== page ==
EXCLUSIVE: Euro 2020 host cities ALL ready to allow fans into stadiums

EXCLUSIVE: Euro 2020 host cities ALL ready to allow fans into stadiums

EXCLUSIVE: Euro 2020 host cities are ALL ready to allow some fans into stadiums… but UEFA put back final decision on 12 venues with some grounds only able to offer 10% capacity, Dublin still at risk and Tottenham stadium on standby

  • 12 host cities have to confirm their plans for fans to UEFA by Wednesday April 7
  • European governing body had hoped to finalise the list of participating venues
  • Officials now braced for a delay as cities wrestle with the impact of pandemic
  • A delay on the final decision may allow some venues to increase capacities 

All 12 host cities at Euro 2020 have indicated to UEFA they will accommodate at least some fans at the tournament in the summer, ahead of a deadline to confirm numbers this week.

Cities had been warned by UEFA president Aleksander Ceferin that they would lose their matches if they could not confirm supporters will be present by the April 7 deadline.

However, all of the venues are expected to confirm the attendance of supporters when they make their submissions on Wednesday, albeit with some offering to accommodate just 10% of the overall capacity of their stadiums.

Dublin’s Aviva Stadium could yet miss out on Euro 2020 games amid fears over fans attending

“We have several scenarios, but the one guarantee we can make is that the option of playing any Euro 2020 match in an empty stadium is off the table,’ Ceferin said last month.

“Every host must guarantee there will be fans at their games.”

Commitments of just 10% capacity may not be sufficient to satisfy Ceferin and UEFA.

A report in the Irish Times last week suggested the Irish government has been warned a threshold of 25% capacity was required to hang on to its four fixtures.

Delayed Euro 2020 tournament is due to be held in 12 cities across 12 different countries 

Dublin is still believed to be the shakiest of the host cities.

The European governing body had hoped to make a decision on which of the 12 venues would be retained by the end of the week.

But UEFA is now braced for further delay in deciding whether any cities will be dropped from the tournament as it and governments across the continent wrestle with the ongoing impact of the coronavirus pandemic.

It is expected proceed on a city-by-city basis.

Government’s roadmap out of lockdown has created the chance of big crowds at Wembley

The matter will have to be resolved by April 20, when UEFA’s Congress is due to meet and the formal decision on host cities is set to be taken.

While certain cities, like Copenhagen and St Petersburg, have been bullish in their estimates and some, such as London, are confident of significant attendances, others are struggling to commit to anything above the bare minimum.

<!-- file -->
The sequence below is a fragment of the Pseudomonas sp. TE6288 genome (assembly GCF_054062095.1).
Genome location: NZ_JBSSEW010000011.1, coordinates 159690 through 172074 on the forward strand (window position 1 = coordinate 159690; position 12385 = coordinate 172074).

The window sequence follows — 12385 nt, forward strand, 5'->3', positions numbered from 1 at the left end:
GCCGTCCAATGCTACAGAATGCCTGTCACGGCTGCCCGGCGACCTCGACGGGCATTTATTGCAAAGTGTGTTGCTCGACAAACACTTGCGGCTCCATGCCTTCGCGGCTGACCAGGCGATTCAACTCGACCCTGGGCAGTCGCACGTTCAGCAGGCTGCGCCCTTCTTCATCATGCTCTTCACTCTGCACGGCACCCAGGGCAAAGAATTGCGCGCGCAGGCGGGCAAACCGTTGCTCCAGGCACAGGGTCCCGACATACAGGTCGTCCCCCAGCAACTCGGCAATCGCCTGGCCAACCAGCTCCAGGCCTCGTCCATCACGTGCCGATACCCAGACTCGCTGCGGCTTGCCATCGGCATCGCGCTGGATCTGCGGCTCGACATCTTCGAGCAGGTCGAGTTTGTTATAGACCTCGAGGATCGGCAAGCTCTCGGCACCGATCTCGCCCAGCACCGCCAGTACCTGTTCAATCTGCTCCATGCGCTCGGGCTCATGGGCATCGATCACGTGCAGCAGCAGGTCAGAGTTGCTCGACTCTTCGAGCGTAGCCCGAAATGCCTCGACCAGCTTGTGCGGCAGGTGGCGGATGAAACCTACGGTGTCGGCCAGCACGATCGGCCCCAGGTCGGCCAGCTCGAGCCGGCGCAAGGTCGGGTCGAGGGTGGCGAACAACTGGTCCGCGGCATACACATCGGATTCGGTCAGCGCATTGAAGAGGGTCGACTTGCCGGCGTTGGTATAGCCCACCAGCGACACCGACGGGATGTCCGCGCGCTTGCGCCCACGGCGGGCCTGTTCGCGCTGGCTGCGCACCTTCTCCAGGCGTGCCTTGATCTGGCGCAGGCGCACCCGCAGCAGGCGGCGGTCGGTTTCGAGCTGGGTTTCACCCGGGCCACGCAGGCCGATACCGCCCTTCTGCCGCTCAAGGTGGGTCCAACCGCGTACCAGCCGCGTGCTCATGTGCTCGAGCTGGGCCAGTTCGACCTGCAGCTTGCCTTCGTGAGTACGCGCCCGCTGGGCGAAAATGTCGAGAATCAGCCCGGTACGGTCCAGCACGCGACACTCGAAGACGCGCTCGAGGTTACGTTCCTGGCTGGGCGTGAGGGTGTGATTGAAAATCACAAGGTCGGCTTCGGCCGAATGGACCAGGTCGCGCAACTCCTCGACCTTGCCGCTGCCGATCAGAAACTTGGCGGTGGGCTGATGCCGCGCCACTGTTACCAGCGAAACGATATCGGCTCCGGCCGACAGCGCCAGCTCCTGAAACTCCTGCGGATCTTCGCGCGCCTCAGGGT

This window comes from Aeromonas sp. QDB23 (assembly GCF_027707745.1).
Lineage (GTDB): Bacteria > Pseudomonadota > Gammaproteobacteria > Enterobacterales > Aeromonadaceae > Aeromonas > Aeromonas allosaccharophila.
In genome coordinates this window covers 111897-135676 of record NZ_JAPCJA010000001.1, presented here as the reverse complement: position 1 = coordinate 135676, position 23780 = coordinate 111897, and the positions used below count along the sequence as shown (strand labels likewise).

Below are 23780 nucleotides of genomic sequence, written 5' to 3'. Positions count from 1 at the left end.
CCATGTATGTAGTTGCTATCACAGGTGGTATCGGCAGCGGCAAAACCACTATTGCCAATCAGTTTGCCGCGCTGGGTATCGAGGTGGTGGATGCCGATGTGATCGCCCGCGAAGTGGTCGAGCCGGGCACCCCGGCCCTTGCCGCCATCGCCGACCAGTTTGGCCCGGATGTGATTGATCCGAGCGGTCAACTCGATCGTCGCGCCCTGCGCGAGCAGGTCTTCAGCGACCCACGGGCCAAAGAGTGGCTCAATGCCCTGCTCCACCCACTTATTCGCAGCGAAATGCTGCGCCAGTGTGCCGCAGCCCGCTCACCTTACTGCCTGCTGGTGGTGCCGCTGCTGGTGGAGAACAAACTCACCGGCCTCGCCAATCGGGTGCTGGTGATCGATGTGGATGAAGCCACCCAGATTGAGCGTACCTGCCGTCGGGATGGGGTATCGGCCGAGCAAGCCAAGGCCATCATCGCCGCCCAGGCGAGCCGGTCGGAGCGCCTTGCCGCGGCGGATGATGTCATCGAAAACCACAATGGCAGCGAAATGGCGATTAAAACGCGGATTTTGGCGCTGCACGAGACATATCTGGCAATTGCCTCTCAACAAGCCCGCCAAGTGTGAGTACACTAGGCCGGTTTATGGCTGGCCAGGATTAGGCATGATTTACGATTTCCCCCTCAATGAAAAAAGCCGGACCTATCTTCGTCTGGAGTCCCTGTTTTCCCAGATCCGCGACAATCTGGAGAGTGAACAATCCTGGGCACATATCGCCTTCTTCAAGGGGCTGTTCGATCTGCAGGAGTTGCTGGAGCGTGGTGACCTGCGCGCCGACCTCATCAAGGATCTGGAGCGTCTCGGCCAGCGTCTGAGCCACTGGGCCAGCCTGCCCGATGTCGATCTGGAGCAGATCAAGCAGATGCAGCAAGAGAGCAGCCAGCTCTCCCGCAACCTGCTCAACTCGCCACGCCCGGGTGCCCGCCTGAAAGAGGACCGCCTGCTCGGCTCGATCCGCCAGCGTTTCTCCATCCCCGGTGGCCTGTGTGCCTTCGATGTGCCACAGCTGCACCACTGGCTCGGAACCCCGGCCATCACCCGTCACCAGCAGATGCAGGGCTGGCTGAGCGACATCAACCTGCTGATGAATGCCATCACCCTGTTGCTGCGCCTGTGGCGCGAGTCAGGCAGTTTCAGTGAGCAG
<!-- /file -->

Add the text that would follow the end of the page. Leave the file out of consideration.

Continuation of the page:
Copenhagen has committed to up to 12,000 fans at the Parken stadium, which equates to 30% of the capacity for its four matches, unless there is a serious outbreak of coronavirus.

The Gazprom Arena, which has a capacity of 68,000 people, has already hosted 22,500 Zenit St Petersberg fans in recent weeks.

The Gazprom Arena in St Petersburg is ready to host large crouwds at Euro 2020

Prime Minister Boris Johnson has offered to host every Euro 2020 game this summer 

Wembley, which hosts seven matches, has reportedly told UEFA that it is hoping to accommodate 45,000 spectators – 50% of the 90,000 capacity – for the semi-finals and final.

As well as Ireland, there had been concerns over Glasgow, Bilbao and Baku, but all those cities now appear more committed to going ahead with fans.

The commitment to at least some fans allows the possibility that numbers could rise if final decisions on the host cities are put off for a few more weeks.

‘There are a lot of people doing their best, trying to make difficult decisions,’ said a source involved in the discussions. ‘Things are so fluid. If they ask the final question now, they might get a lower number, so they want to take decisions as late as possible. And they think they might get something more definite in the next fortnight.’

Delays cannot be open-ended since decisions must be taken on ticket allocations.

Managing a tournament across 12 countries, with different levels of Covid infection and vaccination rates, varying regulations and restrictions, and different levels of public support is exceptionally complex.

The Tottenham Hotspur Stadium would be an ideal venue to host extra Euro 2020 games

But with respect to tickets, UEFA is helped by the fact that huge numbers have been sold, so rather than issuing new ones it is likely to be a matter of refunding existing ticket holders.

If Ireland is unable to satisfy UEFA’s requirements it is widely expected that those matches at the Aviva Stadium – involving Sweden, Slovakia and Poland as well as a second-round match – would be played in England, with the state-of-the-art Tottenham Hotspur Stadium a possible venue.

Shifting the matches would be a logistical challenge given the teams would need to be safely accommodated in hotels and training facilities and tickets would need to be reallocated.

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